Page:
A heavy wooden rolling pin, wielded by Leah Jacobs, landed squarely on what was, a few seconds prior, the smooth, matte surface of a stick of butter.
Now with a concave indentation, the butter was clearly on the losing end of Jacobs' assault. Soon the stick would become a broad, flat sheet, suitable for placing on top of a sheet of butter-less pastry dough to begin creating layers.
"This is the noisiest thing I do -- and the most violent," Jacobs said on a recent Friday morning.
Some may find it ironic that the creation of delicately flaky edibles, such as the croissants currently taking shape, requires such brute force.
But then, some may also find it surprising that Jacobs is turning out her croissants, brioches, beignets, galettes and macarons not at a fancy downtown bakery but rather at Mountain View's Shoreline Park.
Known more for windsurfing lessons and families in paddle boats, Shoreline Park also is home to the Lakeside Cafe, where Jacobs works. Both the water-sport center and the restaurant are owned and operated by Menlo Park resident Christina Ferrari, president of Silicon Shores Corporation.
It was her idea to bring in Jacobs, a full-time pastry chef.
"Pastry is a personal passion of mine," said Ferrari, seated under a blue umbrella at a table overlooking the lake. "I spent the better part of last year living in Paris and working with the masters ... learning the authentic fabrication of viennoiserie -- bread, bonbons and chocolate fabrication ... all of the cakes and the tarts and everything that is gastronomie over there.
"My aspirations for this place were to transform it into a respite in the valley," she said, noting that since 2000 when she took over, she's changed the menu and found new suppliers for ingredients. "Bringing in Chef Leah to work with me and to create this vision is important to me."
Jacobs, who was hired in April, hails from Boston, graduated from the Cambridge School of Culinary Arts and formerly worked at the organic-leaning Henrietta's Table in the Charles Hotel. She now lives in Palo Alto.
At the Lakeside Cafe, she's been able to spread her creative wings, she said. In addition to producing the daily "staples" -- croissants (plain and chocolate), scones (cherry almond and chocolate orange), muffins (blueberry and pecan-sour-cream) and cinnamon buns -- she follows her whim. Diners at the cafe might also find fresh strawberry cheesecake, delicate creme brulee, slices of apple pie or the decadent chocolate-croissant bread pudding in the cafe's glass cases.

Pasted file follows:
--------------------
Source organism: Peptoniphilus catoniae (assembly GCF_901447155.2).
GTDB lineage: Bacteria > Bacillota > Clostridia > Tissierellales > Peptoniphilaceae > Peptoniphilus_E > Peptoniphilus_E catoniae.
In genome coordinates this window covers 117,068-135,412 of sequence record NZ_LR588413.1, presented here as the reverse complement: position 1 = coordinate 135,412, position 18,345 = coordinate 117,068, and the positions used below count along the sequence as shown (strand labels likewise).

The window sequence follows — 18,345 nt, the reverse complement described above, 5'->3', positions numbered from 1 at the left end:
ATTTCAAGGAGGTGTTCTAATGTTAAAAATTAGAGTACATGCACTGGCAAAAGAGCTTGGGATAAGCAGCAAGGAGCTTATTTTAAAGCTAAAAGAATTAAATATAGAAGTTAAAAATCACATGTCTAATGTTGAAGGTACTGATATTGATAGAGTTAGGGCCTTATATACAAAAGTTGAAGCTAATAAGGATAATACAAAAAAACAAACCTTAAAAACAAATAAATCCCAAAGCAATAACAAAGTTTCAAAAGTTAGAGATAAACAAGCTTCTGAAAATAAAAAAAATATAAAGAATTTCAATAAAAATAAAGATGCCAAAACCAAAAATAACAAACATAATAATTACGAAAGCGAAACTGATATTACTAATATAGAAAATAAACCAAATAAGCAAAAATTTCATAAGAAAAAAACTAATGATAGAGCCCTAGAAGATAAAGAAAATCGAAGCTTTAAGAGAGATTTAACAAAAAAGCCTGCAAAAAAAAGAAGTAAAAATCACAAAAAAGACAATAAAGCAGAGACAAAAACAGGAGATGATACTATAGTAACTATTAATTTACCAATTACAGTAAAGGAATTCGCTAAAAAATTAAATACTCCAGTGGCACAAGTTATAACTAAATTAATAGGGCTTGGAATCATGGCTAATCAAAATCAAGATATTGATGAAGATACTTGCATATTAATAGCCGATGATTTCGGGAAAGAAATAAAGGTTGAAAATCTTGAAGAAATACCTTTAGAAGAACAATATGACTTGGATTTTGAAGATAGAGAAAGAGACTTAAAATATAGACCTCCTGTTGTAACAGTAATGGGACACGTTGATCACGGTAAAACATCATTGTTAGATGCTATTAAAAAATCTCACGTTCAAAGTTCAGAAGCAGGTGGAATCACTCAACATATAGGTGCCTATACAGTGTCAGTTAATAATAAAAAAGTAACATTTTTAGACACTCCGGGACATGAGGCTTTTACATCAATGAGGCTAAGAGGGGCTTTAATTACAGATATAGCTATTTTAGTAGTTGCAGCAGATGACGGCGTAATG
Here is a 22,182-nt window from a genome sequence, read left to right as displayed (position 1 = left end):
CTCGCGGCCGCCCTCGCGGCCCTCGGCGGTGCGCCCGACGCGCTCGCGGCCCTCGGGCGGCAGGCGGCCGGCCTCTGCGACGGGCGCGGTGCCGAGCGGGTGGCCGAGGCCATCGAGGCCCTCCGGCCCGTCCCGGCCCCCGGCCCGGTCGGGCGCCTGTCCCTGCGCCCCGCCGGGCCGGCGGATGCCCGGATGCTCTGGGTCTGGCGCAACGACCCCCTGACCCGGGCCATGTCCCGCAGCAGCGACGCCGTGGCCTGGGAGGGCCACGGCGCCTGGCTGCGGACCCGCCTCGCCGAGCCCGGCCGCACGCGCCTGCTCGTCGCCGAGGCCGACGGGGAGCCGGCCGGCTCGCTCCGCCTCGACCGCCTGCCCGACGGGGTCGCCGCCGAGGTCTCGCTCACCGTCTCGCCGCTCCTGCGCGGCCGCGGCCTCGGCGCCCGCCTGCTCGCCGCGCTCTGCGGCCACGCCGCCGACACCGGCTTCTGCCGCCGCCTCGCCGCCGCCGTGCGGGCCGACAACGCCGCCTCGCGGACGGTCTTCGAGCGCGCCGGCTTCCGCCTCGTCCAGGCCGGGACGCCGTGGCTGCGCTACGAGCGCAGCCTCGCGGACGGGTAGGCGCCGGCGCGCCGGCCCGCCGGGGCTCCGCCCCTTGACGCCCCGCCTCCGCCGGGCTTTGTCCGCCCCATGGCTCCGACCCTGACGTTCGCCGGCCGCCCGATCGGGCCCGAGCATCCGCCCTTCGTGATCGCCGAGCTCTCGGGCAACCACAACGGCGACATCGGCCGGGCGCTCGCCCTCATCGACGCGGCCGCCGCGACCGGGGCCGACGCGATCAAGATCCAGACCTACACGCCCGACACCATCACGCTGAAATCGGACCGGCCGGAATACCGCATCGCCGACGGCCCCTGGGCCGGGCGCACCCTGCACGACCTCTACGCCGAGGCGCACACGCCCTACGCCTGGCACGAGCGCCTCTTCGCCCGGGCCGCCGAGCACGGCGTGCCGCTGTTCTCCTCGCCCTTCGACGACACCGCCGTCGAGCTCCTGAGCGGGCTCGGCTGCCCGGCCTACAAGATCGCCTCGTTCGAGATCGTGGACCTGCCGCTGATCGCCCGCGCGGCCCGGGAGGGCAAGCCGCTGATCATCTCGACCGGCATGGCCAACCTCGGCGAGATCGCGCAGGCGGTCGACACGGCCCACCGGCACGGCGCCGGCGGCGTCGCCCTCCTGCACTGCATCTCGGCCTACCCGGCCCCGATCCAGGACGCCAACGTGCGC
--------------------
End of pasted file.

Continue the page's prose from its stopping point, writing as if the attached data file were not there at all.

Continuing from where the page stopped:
She has her sights on introducing patrons to lamingtons, a bite-size Australian treat made of white cake coated in chocolate and coconut.
"They're delicious," she said.
Her creativity extends to catering, which Ferrari said makes up more than one third of the cafe's business. In mid-August, Jacobs helped cater a 1,600 guest, carnival-themed Google event, turning out 500 candied apples and 500 cupcakes decorated in Google colors. To prepare for the assignment, she experimented over the weekend at her house, making batches of the apples to test the caramel coating, she said.
"You don't want it so hard that people can't bite through it. But you don't want it so soft that the caramel falls off," she said.
Then she and an assistant pulled an all-nighter, working from 7 p.m. till noon the next day to meet the deadline.
But those hours hardly faze her. Like Ferrari, pastries are a personal passion of Jacobs, who grew up baking chocolate cakes.
She started a career in high-tech, coordinating engineers and suppliers. But on weekends and weeknights, she would make wedding cakes and cupcakes for parties.
She soon admitted the split life wasn't for her.
"Doing something just for the money is really not worth it in the long run," she said. "I felt like I was slowly dying."
So she took the plunge, enrolling in the Cambridge School and studying under a master French pastry chef Delphin Gomes and chef Sharon Donovan.
"I love being able to produce something that is beautiful. Even now when I make a perfect croissant, I'm still, like, 'Wow!' every single time," she said. "I just get excited by that."
Ferrari, who occasionally joins Jacobs in the kitchen, plans to overhaul the cafe's daily menus. She envisions creating dishes around seasonal ingredients. Plus, being an avid traveler who has visited more unusual destinations such as India and Mongolia as well as Europe, Ferrari said she's always looking to bring new ideas and dishes to share with Shoreline's diverse visitors.
Jacobs wants to add savory baked goods to the brunch menu, such as tartes fines, which are French puff pastries filled with ingredients -- "mushrooms and onions and gruyere, something like that," she said.
So with all the changes afoot, what about the park-goer who just craves a hot dog?
Ferrari said the Lakeside Cafe caters to those taste buds as well.
"Even our hot dogs are delicious," she said. "We have sourced the childhood memory I've had, to find the hot dog that, if you're going to have a hot dog, it's going to be pretty darned tasty here, whether it's on a brioche bun or something else."
-- Jocelyn Dong is the editor of the Voice's sister paper, the Palo Alto Weekly.